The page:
Concerns faded as we creeped along admiring the beautiful terrain, or in Adam’s case flat tracked along with the 166 rear wheel horsepower Hayabusa
. Despite concerns, the bikes handled the dirt with little more than a shrug, just a handful of dicey moments, before emerging on the back side of the Roosevelt Dam.
We’d burned serious daylight with our Tortilla Flat excursion, more than half the day, and had travelled a whopping… 44 miles! Now on the smooth pavement of AZ-188, we made up the difference on a high-speed blitz. Arizona Highway Patrol must have a field day out there, with its open terrain, perfect road surface and wide sweeping corners begging for law-breaking paces.
From Saguaro desert to Ponderosa Pines and snow, the Catalina Highway delivered the best riding of our journey.
Our boss man, Ken Hutchinson, a former Arizona resident himself, had warned beforehand of possible trouble with the law. As our speedos climbed, one particular tale of his wouldn’t go away – that of him riding in an AHP car as a grinning trooper shuffled through a deck of licenses he’d collected over the years from plucky riders that decided to run. Our luck held though, as the road was all but abandoned during our weekday late afternoon run. Nevertheless, mind those throttle hands, as not only is a license in peril, there’s a shot you’ll end up wearing pink britches on Sheriff Joe Arpaio’s chain gain! They run things a little different down in AZ.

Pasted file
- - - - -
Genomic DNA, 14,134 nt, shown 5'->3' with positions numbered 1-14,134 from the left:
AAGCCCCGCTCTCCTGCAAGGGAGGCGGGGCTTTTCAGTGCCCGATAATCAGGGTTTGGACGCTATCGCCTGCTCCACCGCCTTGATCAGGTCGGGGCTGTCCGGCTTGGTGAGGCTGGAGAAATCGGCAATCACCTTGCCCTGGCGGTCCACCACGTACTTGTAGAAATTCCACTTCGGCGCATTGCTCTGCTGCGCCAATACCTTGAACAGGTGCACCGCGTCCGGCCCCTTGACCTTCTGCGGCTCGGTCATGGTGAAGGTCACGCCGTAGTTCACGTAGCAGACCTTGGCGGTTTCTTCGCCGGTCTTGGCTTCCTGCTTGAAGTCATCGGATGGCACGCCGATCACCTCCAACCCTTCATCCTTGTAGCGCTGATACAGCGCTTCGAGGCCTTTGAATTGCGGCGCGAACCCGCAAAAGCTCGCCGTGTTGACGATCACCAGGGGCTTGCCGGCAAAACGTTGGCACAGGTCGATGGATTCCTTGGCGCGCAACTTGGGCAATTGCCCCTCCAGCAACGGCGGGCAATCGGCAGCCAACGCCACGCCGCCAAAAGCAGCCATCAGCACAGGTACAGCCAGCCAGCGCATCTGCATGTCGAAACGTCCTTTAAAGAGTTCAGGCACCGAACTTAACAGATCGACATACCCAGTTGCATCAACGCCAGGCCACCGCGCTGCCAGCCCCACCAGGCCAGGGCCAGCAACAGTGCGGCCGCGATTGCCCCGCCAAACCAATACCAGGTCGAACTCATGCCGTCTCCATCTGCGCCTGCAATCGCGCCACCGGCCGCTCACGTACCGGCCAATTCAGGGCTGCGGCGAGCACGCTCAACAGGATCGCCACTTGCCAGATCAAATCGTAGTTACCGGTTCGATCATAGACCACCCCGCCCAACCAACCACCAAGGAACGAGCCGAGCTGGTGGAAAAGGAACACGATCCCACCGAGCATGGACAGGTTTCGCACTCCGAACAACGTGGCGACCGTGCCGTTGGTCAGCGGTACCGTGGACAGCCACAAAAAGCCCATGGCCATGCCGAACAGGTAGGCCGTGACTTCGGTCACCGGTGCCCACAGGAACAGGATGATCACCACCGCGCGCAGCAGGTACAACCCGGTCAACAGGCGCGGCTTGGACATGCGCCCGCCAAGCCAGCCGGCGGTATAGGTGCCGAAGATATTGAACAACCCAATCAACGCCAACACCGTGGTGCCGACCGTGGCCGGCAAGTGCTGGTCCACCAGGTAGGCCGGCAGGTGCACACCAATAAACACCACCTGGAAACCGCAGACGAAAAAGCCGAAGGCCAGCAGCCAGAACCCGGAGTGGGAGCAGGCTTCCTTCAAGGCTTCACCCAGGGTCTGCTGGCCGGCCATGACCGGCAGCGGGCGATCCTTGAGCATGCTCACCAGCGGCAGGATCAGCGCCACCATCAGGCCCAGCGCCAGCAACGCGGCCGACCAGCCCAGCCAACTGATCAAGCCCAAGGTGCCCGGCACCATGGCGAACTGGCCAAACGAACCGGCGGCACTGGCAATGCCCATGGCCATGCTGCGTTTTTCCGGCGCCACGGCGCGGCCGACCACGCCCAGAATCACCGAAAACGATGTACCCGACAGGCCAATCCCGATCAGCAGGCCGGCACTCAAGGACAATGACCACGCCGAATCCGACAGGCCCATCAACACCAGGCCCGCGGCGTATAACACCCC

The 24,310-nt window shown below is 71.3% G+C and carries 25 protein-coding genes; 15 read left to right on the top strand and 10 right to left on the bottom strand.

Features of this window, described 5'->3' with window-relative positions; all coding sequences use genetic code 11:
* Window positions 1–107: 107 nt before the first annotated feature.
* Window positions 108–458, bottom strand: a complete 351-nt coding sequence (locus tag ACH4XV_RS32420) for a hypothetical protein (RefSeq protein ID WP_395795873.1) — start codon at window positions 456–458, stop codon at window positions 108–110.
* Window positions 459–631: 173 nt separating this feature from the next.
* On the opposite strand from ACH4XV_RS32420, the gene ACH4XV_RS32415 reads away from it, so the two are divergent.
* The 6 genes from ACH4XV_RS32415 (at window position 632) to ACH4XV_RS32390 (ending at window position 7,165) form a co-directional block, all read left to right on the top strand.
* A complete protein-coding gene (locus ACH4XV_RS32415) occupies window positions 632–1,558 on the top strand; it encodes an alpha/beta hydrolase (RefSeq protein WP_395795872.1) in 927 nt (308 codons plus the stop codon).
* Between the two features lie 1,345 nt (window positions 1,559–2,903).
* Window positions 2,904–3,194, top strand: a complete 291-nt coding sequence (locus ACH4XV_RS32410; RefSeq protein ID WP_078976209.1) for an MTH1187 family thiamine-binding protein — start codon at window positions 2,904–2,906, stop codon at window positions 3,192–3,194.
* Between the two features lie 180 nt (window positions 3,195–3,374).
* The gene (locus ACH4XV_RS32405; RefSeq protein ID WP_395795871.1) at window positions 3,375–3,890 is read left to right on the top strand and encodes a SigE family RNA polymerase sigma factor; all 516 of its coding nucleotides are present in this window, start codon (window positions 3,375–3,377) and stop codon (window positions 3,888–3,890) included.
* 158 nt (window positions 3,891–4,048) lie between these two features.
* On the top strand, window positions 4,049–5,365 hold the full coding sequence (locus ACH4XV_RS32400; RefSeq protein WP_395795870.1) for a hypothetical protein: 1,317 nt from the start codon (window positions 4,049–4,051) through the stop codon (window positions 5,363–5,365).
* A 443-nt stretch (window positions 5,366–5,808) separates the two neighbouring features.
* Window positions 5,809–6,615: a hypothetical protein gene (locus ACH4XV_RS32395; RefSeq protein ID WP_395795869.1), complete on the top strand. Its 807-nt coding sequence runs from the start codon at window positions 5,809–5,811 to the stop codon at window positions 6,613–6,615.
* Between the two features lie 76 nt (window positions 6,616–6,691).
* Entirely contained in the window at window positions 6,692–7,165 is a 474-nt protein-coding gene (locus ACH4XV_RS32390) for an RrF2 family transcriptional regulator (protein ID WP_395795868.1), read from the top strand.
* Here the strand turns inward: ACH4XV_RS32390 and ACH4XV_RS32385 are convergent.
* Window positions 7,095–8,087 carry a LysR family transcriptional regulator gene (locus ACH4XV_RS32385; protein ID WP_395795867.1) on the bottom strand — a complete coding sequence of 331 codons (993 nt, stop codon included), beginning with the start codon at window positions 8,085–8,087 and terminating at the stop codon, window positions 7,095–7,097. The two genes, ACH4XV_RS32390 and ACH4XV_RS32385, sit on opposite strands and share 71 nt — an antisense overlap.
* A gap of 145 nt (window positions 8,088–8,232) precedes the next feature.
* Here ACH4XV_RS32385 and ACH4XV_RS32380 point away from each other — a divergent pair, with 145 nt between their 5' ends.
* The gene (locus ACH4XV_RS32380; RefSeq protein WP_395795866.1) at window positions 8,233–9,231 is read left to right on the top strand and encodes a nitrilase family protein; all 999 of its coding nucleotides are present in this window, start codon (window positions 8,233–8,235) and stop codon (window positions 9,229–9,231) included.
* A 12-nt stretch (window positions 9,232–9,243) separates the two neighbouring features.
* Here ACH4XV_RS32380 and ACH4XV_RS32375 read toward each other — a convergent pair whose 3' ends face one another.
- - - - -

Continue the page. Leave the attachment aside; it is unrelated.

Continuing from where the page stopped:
Stopping briefly in Globe, we ripped through the 100 miles to Tucson on AZ-77 with a little more discretion as the light faded. Arriving at Tucson in the black of night, we turned in after a day that seemed much longer than its 220-mile odometer indication.
Walking up, two items were on the Tucson agenda: Mount Lemmon and Cactus League game.
The road to Mount Lemmon looks promising on the map. Twisting and turning for 38 miles from the valley floor, the ride more than lived up to expectation. Climbing almost 6000 feet in elevation, the terrain transforms from cactus desert to pine-covered snowy peaks. High altitude keeps the white stuff up at Mt. Lemmon through early spring, with enough snow to keep a ski resort running part of the year. A forest fire in recent years obliterated the Ponderosa Pine surrounding the resort, as well as many of the cabins that make up the unincorporated town of Summerhaven. However, it’s still an amazing vista.